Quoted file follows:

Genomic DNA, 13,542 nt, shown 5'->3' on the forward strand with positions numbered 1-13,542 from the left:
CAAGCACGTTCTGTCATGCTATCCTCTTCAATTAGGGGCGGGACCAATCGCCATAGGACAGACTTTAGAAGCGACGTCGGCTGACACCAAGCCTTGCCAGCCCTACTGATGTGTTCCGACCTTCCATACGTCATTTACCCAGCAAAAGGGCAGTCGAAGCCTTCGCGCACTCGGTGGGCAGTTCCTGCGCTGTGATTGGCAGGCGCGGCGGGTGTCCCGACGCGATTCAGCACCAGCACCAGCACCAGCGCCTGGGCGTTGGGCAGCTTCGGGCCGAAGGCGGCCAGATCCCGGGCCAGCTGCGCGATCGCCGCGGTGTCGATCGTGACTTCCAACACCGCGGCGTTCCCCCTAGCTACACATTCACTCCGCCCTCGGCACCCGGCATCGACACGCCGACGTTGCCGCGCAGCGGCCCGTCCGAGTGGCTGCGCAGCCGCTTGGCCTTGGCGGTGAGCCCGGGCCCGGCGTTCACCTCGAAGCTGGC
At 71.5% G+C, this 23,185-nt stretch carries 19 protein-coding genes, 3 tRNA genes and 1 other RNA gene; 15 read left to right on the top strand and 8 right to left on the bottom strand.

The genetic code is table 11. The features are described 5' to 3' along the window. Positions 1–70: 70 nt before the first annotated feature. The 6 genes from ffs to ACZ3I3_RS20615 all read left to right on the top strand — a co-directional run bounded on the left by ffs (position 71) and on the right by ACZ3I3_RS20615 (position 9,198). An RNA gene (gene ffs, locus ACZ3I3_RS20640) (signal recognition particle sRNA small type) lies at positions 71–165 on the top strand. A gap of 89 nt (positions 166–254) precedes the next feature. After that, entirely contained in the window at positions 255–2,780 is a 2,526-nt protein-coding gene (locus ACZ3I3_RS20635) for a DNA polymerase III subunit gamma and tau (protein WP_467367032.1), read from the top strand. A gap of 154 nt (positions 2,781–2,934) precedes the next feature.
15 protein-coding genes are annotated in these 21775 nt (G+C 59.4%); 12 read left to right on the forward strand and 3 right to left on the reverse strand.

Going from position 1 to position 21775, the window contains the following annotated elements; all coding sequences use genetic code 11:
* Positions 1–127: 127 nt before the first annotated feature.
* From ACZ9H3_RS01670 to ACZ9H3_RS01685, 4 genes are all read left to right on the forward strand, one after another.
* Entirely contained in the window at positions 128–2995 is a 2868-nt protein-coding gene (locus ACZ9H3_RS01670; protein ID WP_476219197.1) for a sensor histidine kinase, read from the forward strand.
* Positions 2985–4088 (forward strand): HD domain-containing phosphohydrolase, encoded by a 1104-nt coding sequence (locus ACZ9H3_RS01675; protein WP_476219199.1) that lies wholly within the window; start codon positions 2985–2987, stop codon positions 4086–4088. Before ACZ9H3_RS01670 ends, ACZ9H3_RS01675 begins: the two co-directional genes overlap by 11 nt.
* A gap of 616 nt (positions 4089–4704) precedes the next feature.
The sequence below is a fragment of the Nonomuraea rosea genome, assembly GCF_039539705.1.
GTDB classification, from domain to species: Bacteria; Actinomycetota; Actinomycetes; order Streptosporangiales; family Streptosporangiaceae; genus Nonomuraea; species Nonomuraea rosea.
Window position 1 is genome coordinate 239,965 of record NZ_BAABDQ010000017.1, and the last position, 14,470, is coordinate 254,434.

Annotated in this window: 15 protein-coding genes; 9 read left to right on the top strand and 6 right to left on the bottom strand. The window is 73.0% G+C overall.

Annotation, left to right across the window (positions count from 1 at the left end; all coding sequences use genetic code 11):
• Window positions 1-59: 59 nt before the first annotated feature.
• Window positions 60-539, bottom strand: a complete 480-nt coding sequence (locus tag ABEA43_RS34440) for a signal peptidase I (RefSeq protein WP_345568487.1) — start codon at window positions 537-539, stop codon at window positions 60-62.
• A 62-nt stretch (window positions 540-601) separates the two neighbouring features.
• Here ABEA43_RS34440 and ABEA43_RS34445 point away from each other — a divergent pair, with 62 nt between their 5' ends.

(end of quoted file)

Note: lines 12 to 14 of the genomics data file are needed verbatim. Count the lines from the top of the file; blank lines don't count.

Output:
The sequence below is a fragment of the Nonomuraea rosea genome, assembly GCF_039539705.1.
GTDB classification, from domain to species: Bacteria; Actinomycetota; Actinomycetes; order Streptosporangiales; family Streptosporangiaceae; genus Nonomuraea; species Nonomuraea rosea.
Window position 1 is genome coordinate 239,965 of record NZ_BAABDQ010000017.1, and the last position, 14,470, is coordinate 254,434.